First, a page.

APHIS Proposes Updates to Avian Influenza Regulations

Updates to virus elimination flat rate for egg layer barns, egg storage and processing facilities....

Washington, D.C. – November 2, 2018. The U.S. Department of Agriculture’s Animal Plant and Health Inspection Service (APHIS) is proposing updates to its virus elimination flat rate payments for table egg laying bird barns and table egg storage and processing facilities affected by highly pathogenic avian influenza (HPAI) or H5 and H7 subtypes of low pathogenic avian influenza (H5/H7 LPAI). 

When a poultry facility becomes infected with HPAI or H5/H7 LPAI, virus elimination is a crucial step in the recovery process. APHIS can provide compensation for virus elimination activities conducted by the owner/producer, but must ensure that these activities are both time- and cost-effective. This proposed flat rate applies to facilities for pullets or table egg laying birds housed off the floor in cages. The rate for table egg laying birds is based on a cubic-yard basis rather than a per-bird basis, and the rate for table egg storage and processing facilities is based on a square-foot basis. This facility size-based rate would be a change from previous flat rates, which were calculated on a per-bird basis.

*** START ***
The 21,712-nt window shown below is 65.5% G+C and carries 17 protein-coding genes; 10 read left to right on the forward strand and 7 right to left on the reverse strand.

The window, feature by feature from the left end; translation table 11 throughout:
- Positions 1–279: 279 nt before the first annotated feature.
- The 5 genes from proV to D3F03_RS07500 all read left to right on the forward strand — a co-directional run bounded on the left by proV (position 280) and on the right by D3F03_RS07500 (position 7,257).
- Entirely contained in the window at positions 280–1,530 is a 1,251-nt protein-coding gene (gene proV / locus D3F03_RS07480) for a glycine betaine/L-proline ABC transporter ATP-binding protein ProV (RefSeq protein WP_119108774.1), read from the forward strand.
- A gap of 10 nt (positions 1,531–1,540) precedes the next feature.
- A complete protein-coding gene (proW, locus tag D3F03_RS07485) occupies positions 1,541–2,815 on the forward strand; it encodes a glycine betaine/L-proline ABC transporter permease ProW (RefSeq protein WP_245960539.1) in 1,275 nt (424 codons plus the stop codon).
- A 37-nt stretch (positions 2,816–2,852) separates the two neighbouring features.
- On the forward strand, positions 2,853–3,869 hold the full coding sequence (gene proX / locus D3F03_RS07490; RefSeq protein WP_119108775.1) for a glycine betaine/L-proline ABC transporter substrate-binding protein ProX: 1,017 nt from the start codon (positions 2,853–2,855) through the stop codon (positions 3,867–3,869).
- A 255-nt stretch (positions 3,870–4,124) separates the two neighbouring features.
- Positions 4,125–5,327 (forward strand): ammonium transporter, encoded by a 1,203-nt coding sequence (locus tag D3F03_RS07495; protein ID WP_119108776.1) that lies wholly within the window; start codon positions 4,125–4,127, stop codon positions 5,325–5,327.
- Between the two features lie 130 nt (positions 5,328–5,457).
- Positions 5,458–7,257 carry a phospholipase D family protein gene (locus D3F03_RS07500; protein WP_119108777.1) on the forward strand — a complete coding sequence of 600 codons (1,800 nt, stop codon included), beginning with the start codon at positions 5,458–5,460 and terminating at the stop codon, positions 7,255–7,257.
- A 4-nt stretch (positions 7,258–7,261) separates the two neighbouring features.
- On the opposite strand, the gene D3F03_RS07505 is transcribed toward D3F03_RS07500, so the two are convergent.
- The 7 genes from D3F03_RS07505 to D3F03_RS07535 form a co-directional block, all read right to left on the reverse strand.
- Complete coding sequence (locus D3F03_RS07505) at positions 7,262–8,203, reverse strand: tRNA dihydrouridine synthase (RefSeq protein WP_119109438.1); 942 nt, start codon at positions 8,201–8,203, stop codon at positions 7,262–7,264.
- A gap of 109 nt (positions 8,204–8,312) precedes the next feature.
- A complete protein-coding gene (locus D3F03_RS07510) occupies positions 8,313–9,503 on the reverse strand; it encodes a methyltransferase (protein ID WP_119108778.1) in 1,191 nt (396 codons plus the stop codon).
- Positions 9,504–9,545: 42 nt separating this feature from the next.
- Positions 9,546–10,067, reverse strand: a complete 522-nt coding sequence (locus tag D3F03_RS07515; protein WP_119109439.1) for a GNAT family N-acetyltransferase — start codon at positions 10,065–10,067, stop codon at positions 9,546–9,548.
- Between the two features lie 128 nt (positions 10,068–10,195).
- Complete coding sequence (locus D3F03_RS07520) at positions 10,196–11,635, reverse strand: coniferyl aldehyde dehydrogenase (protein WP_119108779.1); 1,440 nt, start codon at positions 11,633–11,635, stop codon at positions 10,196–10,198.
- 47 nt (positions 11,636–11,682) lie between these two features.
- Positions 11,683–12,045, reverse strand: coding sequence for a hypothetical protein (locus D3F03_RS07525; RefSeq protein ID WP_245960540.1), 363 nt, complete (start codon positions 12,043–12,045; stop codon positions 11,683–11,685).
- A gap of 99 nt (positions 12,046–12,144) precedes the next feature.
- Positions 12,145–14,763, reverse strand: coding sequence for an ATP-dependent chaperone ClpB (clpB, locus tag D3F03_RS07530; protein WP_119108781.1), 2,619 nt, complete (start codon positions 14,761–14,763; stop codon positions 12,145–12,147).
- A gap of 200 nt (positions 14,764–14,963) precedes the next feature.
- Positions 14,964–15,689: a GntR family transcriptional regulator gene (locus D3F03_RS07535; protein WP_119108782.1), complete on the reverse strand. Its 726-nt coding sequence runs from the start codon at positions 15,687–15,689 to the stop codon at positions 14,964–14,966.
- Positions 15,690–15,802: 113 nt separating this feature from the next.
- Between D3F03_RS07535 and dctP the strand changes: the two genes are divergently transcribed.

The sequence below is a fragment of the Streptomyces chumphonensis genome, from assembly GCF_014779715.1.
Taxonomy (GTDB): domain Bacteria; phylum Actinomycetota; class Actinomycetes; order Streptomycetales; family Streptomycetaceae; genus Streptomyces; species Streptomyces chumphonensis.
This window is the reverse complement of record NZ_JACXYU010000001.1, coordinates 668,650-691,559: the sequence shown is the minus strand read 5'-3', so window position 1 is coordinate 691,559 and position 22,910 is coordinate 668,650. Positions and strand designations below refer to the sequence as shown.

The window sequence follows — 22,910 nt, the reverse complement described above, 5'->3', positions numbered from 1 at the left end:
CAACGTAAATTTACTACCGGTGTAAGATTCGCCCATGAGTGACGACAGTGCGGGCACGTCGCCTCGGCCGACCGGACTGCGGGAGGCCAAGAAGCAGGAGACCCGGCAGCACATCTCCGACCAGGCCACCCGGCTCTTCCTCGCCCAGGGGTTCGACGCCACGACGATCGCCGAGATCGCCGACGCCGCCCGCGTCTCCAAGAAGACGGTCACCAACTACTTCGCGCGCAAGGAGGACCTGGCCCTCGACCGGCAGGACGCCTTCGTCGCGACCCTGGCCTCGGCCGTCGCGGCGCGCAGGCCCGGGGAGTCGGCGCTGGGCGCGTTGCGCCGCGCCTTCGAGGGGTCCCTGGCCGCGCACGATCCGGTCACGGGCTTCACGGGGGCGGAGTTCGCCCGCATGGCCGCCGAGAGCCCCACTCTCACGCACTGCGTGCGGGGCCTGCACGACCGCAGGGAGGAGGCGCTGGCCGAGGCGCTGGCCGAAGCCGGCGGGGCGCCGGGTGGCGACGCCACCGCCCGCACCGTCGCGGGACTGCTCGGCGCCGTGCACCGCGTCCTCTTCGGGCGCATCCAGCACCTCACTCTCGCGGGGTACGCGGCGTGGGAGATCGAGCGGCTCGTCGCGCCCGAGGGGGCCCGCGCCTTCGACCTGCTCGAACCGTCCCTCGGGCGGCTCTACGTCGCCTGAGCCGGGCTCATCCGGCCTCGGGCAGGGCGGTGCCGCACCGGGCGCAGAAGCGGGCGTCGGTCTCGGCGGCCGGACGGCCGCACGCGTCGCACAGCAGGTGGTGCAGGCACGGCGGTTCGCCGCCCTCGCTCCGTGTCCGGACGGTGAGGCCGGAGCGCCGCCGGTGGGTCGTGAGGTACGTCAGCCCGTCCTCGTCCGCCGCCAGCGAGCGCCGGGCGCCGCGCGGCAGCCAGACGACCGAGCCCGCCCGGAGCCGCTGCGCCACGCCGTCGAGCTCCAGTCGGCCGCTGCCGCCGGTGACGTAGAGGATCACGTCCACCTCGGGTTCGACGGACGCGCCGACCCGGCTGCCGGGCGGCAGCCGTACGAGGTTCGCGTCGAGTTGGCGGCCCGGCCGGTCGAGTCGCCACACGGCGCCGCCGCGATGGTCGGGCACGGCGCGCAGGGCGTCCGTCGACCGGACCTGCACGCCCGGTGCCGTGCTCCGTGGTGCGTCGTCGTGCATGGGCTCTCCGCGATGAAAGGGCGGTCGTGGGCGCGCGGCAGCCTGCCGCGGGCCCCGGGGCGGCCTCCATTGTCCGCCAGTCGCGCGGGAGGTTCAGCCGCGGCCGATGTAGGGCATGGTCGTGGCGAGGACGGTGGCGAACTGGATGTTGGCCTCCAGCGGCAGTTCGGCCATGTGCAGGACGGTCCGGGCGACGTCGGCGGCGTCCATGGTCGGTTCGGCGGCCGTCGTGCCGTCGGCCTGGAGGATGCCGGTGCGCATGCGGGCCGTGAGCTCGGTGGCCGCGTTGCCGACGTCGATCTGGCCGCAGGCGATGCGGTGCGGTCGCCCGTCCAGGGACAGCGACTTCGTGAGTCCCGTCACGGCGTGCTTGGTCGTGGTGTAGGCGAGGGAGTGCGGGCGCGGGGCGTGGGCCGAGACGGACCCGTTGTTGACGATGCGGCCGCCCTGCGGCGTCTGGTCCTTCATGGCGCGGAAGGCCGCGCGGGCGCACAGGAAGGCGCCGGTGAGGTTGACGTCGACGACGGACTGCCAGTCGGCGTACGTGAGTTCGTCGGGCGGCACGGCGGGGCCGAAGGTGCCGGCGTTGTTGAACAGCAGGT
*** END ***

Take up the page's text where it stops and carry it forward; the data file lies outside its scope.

Flat rates cover labor, equipment and supplies to clean and disinfect equipment, materials and the interior of barns and facilities. Because dry cleaning followed by heating, is in many cases the most cost- and time-effective virus elimination method, these activities are used in the calculations. However, to expedite the process the facility owner may use the method that is most appropriate with approval by APHIS and State Animal Health Officials. The rate assumes certain materials will be cleaned and disinfected, but APHIS would pay separately the fair depreciation for the age of the material market value for items that cannot be safely or adequately cleaned. 

APHIS has already developed a separate flat rate based on a square-foot basis for floor-raised poultry and is working on a separate flat rate for breeder birds to replace the current per-bird flat rate. The new rates would make payments for virus elimination activities more equitable across facilities.